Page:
MADDEN, Judge (dissenting).
I think the evidence introduced by the plaintiff, upon the basis of which the court has decided the case, has no tendency to prove that the stock exchange prices on the day of the gift were not the actual values of the stock given. The Revenue Act of 1932 provided:
"Sec. 506. If the gift is made in property, the value thereof at the date of the gift shall be considered the amount of the gift."
Treasury Regulations 79 (1933 Ed.) gave, in Article 19, the conventional definition of value. It said "The value of property is the price at which such property would change hands between a willing buyer and a willing seller, neither being under any compulsion to buy or sell." This meaning of value is used for all sorts of legal purposes, such as direct property taxes, excise taxes computed on value, condemnation and requisition for public use, measuring damages for destruction or conversion and other purposes. When the local tax assessor values the livestock in his taxing district, he uses this definition of value, but he does not assess A's 100 cows at $90 a head, and B's 1 cow at $100 a head because, although cows of the kind they both have are selling currently at $100 a head, the available market would be depressed if A's 100 cows were all offered for sale on the assessment day. He knows that A is not selling his cows, and is not willing to sell them for even $100 a head, to say nothing of $90. They are not being sold, en bloc; they are being taxed. And if A should, on the tax day, make a gift to his son of his 100 cows, it would be remarkable if the gift tax gatherer, in applying the same meaning of value to the same cows, should be obliged to value them at $90 a head.
The fallacy in the plaintiff's contention is well stated by Judge Murdock of the Tax Court in his dissenting opinion which was concurred in by five other judges, in Avery v. Commissioner, 3 T.C. 963, 971. He says that the evidence of the taxpayer in that case, which was like that of the plaintiff in this case, did not tend to show what a willing seller would have sold the stock for, but what an unwilling seller, forced to market an unusually large block of the stock on a single day, would have had to take for it. Neither in that case nor this is there any evidence whatever as to what a willing buyer, desirous of acquiring so large a block of stock on a certain day, would have had to pay for it. Certainly he could not have bought it from the plaintiff at a discount for quantity. We know that if a willing buyer had placed an order for such a block of stock on a certain day, the price would have gone up.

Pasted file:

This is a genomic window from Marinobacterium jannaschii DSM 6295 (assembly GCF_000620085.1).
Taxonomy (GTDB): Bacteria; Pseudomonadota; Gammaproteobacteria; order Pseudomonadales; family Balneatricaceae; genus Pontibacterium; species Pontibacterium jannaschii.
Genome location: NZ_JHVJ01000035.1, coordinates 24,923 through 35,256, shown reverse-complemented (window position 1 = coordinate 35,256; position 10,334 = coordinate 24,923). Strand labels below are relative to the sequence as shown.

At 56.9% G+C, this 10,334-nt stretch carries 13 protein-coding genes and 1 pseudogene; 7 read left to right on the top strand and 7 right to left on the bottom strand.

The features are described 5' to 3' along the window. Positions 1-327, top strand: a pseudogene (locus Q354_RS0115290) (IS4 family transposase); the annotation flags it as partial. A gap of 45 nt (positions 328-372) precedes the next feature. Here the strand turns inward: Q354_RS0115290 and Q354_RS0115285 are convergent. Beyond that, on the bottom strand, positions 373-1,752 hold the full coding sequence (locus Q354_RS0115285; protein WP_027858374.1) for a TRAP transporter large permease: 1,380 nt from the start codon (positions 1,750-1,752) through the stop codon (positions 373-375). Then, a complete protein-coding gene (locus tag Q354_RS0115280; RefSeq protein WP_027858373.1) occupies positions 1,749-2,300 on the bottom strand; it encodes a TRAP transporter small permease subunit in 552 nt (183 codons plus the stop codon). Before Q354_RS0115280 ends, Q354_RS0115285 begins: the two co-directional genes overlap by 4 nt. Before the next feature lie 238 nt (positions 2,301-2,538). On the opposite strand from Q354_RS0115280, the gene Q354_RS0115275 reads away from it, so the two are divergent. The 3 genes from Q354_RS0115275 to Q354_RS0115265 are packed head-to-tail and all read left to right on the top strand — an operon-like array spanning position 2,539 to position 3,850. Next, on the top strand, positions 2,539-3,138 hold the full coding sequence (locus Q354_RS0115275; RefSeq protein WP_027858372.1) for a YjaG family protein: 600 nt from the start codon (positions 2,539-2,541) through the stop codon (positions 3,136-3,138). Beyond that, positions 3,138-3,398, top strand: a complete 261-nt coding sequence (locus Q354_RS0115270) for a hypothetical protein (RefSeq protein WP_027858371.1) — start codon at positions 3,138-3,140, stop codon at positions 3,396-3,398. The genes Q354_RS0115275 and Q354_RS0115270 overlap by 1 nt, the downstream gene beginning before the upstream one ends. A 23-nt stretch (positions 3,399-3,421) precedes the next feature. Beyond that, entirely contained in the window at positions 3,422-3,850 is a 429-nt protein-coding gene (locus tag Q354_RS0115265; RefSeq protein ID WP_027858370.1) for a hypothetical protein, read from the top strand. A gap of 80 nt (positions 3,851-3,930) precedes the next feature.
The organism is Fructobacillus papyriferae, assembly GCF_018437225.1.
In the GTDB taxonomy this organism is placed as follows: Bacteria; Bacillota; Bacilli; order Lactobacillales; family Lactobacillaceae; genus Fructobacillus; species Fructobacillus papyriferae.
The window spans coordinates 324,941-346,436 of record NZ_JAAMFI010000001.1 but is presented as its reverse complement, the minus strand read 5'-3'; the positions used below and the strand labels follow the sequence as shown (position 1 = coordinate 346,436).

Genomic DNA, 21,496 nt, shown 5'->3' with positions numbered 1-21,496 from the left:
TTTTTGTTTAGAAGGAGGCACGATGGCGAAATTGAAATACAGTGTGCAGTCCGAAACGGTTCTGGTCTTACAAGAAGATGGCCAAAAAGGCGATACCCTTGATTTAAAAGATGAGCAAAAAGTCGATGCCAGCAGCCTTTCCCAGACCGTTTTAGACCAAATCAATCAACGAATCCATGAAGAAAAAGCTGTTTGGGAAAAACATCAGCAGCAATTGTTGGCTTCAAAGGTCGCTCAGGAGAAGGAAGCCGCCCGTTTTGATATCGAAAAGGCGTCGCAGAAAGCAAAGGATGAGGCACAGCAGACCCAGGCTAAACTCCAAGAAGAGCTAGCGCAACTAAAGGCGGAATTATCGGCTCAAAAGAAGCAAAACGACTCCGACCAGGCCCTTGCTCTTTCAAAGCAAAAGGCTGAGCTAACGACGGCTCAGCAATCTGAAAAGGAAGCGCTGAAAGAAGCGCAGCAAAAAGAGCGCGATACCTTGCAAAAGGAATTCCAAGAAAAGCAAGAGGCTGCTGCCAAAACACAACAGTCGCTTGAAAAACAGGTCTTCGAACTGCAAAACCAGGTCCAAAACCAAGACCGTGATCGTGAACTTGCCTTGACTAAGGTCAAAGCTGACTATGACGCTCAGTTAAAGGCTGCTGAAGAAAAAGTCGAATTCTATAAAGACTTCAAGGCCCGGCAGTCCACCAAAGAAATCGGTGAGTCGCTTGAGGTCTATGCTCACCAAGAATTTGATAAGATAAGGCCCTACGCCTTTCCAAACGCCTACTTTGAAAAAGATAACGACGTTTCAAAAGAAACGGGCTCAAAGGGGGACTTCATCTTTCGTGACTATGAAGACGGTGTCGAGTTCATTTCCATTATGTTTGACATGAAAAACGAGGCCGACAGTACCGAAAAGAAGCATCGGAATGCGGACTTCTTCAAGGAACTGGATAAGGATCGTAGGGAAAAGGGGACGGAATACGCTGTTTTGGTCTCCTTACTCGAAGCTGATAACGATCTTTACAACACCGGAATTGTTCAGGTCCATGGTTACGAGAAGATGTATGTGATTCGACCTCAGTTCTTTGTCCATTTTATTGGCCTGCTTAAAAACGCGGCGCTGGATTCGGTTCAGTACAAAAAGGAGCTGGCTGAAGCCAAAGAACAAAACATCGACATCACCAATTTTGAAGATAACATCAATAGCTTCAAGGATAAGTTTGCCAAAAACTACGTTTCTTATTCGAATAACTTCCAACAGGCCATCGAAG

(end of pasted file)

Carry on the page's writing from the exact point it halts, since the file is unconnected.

When, as here, we are not dealing with actual sales, but are attempting to determine hypothetically a market value, I can think of no reason why what a hypothetical seller of an extraordinary amount of a commodity on the tax day would have to take for it is a bit more relevant than what a buyer of an extraordinary amount of the same commodity on the tax day would have to pay for it. In short, I think that neither figure is of any assistance. If the commodity were one for which there is a normal wholesale market, so that one who desired a large amount of it could on that market buy it cheaper, in the regular course of business, and one who had a large amount of it to sell could, because of the competition of other wholesalers, expect to get only the wholesale price, then evidence of that price would be evidence of value. But there was no wholesale market for the stock here in question, and no owner of it would, willingly, throw so much of it in one day upon a market in which only smaller amounts were being traded.
The plaintiff's evidence is based on the hypothetical assumption that the whole 160,000 shares of Great Western stock and the whole 20,000 shares of the South Porto Rico stock were to be marketed on the same day. But the gifts were to four individuals, and the majority of the Tax Court in the Avery case, supra, held that the hypothetical sale of the stock given to each donee should be treated separately, and in disregard of the others. The result was that the hypothetical market was not so seriously affected, and the prices were not discounted so much from the actual market prices, as they would have been under the other assumption. I see no particular reason for so splitting up the total of the gifts, if we are to engage in the assumption that sales were made which were not made, and in a kind of market which did not exist. I should think that if other donors happened on the same day to make large gifts of the same stock, it would be reasonable to urge that those gifts be included in the hypothetical offerings to the market. But I think it would be equally reasonable for the tax assessor, in determining the value of the livestock in his county on the statutory assessment day, to assume that all the livestock in the state were hypothetically for sale on that day, which, if he did assume it, would depress assessed values, though it would have nothing whatever to do with the actual market value of livestock.
I think the stock exchange prices which the plaintiff used in his original return, and which the Commissioner accepted, are the only relevant evidence of value which we have. I would, therefore, dismiss the petition.
JONES, Judge, took no part in the decision of this case.